The underlying issues relating to the unofficial strikes in protest against the use of Italian workers at the Total oil refinery in Lincolnshire  need clarity if we are to provide an answer and avoid fear and confusion.

First, the outcry is completely understandable if the Italian company that won the tender for work has refused to employ British workers. Such a practice would be illegal under European law. It must be investigated urgently, as I trust ACAS is doing.

But, second, it cannot be claimed that only British companies should have been able to tender for this work. There are two million British citizens living and working in the rest of the EU, but only one million people from other EU countries living in the UK . A ‘beggar thy neighbour’ policy would rebound and put those British jobs at risk, as well as other jobs in Britain in companies that have successfully tendered for contracts across Europe .

Third, we also need to investigate the claim that the company concerned is circumventing British labour standards by undercutting UK legal requirements concerning pay, conditions and health & safety standards – which would also be illegal under European law.

But it is here that we find the devil in the detail. Europe-wide legislation , the Posted Workers’ Directive, (PWD), was intended to ensure that companies cannot circumvent national rules on pay and working conditions. The Directive stipulates that foreign employees must be granted the same rights as local workers – not hired on the cheap with little or no employment protection. For example, foreign contractors must adhere to the UK minimum wage, employment protection and health and safety provisions.

But recent rulings from the European Court of Justice (notably the Laval, Viking and Ruffert cases) have flagged up a gap in the law that allows companies to undercut domestic workers on those aspects of pay and working conditions that are not laid down in law, but are simply subject to collective agreements. Companies not bound by the collective agreements (because they are from another country) are not obliged to respect them. Understandably these cases have caused consternation amongst trade unions and fear among British workers.

For some time now, Labour MEPs and our colleagues in the Socialist Group in the European Parliament have been asking for these legal loopholes in the PWD to be corrected. The report by Swedish Socialist Jan Andersson, adopted by the Parliament last October, examined the ECJ judgments and called for amendment of the PWD to protect against wage dumping. The need for a review of the PWD is now in the common manifesto agreed by socialist parties, including Labour, for this June’s European elections.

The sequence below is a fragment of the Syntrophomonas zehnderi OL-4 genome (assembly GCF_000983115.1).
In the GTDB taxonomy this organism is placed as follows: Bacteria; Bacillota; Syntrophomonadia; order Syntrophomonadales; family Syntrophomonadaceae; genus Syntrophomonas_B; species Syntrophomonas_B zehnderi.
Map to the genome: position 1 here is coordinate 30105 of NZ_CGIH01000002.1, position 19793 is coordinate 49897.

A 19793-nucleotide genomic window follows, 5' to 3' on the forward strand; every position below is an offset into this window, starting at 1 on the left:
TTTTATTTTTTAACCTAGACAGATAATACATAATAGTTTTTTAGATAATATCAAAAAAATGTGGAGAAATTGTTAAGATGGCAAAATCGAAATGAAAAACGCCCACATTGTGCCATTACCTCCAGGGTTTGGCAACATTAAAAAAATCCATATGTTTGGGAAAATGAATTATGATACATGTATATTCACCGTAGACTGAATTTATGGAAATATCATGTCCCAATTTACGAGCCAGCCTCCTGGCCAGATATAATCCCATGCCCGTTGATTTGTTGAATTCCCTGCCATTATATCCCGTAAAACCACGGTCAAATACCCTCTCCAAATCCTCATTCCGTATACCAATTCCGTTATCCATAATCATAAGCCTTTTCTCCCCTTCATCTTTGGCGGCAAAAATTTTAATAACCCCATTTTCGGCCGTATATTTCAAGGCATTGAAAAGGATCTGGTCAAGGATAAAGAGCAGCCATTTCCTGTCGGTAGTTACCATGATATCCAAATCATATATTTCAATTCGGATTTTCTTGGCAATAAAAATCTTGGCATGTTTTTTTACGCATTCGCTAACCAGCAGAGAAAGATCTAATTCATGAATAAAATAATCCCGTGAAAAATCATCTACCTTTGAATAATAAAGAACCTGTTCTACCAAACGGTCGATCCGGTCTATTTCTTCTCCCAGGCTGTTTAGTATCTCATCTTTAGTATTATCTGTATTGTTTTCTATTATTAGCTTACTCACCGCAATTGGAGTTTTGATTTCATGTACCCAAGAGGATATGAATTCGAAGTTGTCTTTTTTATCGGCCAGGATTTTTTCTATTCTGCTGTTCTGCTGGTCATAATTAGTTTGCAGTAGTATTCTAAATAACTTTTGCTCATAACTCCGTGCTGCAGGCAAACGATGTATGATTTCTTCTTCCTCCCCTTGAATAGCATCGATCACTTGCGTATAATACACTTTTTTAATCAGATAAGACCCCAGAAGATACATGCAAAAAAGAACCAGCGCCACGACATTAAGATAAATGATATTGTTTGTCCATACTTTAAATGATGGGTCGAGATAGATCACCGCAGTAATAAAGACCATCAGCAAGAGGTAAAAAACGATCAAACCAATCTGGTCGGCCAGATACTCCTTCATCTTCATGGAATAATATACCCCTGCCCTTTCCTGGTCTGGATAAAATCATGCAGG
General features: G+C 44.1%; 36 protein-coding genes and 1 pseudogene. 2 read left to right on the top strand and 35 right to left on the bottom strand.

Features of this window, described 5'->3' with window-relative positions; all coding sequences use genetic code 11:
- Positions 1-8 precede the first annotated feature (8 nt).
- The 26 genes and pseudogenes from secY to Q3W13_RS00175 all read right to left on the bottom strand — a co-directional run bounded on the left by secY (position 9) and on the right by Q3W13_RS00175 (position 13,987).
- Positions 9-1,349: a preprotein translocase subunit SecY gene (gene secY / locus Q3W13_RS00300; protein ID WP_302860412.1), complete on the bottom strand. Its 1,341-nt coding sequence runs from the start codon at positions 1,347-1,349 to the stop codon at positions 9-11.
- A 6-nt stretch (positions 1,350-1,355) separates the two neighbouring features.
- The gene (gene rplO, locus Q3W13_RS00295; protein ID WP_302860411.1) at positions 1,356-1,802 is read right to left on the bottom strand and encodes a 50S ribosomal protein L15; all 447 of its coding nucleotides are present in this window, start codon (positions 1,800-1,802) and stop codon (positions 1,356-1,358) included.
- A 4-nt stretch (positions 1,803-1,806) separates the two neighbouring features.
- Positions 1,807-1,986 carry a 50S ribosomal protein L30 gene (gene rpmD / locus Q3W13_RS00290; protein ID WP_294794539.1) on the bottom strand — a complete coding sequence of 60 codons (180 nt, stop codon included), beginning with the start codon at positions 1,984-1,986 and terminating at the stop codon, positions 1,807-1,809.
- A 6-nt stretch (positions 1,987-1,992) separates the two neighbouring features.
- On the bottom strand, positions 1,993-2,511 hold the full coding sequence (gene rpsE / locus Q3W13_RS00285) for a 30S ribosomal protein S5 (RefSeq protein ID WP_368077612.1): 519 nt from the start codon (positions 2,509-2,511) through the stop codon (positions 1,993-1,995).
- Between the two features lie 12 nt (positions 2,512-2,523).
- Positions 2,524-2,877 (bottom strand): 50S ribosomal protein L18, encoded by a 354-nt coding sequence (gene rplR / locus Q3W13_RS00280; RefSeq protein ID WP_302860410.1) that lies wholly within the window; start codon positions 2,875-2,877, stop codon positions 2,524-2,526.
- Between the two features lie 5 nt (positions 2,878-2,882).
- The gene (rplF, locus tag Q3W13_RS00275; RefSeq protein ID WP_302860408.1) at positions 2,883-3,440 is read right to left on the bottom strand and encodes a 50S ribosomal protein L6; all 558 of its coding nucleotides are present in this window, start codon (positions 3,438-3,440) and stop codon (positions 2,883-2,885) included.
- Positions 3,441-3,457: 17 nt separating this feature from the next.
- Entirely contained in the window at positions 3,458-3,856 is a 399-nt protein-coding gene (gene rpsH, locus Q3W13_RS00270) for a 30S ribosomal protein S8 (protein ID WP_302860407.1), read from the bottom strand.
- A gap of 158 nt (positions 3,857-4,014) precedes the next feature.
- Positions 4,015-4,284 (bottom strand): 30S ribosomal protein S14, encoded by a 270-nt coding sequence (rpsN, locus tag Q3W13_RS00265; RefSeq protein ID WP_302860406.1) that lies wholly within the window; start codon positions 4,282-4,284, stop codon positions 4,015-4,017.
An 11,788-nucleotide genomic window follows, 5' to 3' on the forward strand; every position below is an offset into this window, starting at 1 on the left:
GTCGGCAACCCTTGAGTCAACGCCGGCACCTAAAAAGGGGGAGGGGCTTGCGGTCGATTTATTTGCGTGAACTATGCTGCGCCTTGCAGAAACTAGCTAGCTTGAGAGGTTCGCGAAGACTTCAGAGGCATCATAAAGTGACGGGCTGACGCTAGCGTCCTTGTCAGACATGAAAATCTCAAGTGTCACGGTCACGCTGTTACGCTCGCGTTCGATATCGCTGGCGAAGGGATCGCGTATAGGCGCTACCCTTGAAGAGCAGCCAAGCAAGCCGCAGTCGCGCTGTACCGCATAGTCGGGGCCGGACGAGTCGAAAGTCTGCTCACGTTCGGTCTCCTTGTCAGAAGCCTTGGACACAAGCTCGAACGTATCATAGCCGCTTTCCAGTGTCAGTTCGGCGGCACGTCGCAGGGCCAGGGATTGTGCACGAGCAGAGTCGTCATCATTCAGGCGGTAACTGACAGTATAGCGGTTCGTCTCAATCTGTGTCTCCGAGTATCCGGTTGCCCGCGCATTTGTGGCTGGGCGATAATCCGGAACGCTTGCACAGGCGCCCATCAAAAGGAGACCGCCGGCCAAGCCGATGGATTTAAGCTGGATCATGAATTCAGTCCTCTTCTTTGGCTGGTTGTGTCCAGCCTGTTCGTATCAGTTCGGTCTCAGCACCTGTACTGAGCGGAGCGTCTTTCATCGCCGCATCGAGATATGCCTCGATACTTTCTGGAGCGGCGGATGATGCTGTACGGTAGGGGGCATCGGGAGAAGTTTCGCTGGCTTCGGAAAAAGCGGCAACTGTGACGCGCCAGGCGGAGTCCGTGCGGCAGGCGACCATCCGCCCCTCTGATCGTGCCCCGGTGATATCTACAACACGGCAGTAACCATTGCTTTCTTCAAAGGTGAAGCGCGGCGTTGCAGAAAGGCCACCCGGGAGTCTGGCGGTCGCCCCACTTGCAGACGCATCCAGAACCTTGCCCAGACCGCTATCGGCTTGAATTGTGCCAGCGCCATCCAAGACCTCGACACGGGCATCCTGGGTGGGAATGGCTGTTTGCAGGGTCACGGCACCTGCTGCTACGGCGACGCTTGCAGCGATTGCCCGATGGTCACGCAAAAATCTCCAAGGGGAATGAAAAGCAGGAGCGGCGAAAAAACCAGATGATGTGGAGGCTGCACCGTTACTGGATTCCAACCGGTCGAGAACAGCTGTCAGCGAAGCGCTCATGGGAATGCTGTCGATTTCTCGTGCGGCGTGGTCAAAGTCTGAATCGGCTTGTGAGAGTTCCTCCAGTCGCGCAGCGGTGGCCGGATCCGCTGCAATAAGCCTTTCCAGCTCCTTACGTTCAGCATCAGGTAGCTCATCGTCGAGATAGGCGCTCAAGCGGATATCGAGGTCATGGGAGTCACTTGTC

At national level, an obvious solution is to give collective agreements legal recognition in UK law (as is done in many other EU countries). This would mean that service providers from another EU country would be legally bound by the terms of such agreements and would be unable to undercut wages.

In contrast, the Andersson recommendations were flatly opposed by the Conservatives with their then leader, Phillip Bushill Matthews, stating that the Tories were “supportive of the ECJ judgments and do not believe that the rights of workers have been put into question by them” adding that “a revision of the Posting of Workers Directive is unnecessary”. Yet three months later they have completely changed tack. Such a remarkable hypocrisy is either cynical opportunism or, worse, they simply don’t understand what they are talking about.

The answer to this situation is not to abandon freedom of movement – the principle that lies at the heart of our common market – but to ensure that the rules that govern that market are fair: framed to allow for economic growth but without sacrificing workers’ rights at the altar of free market fundamentalism. Achieving this balance would certainly aid our economic recovery.

 

First published here by Richard Corbett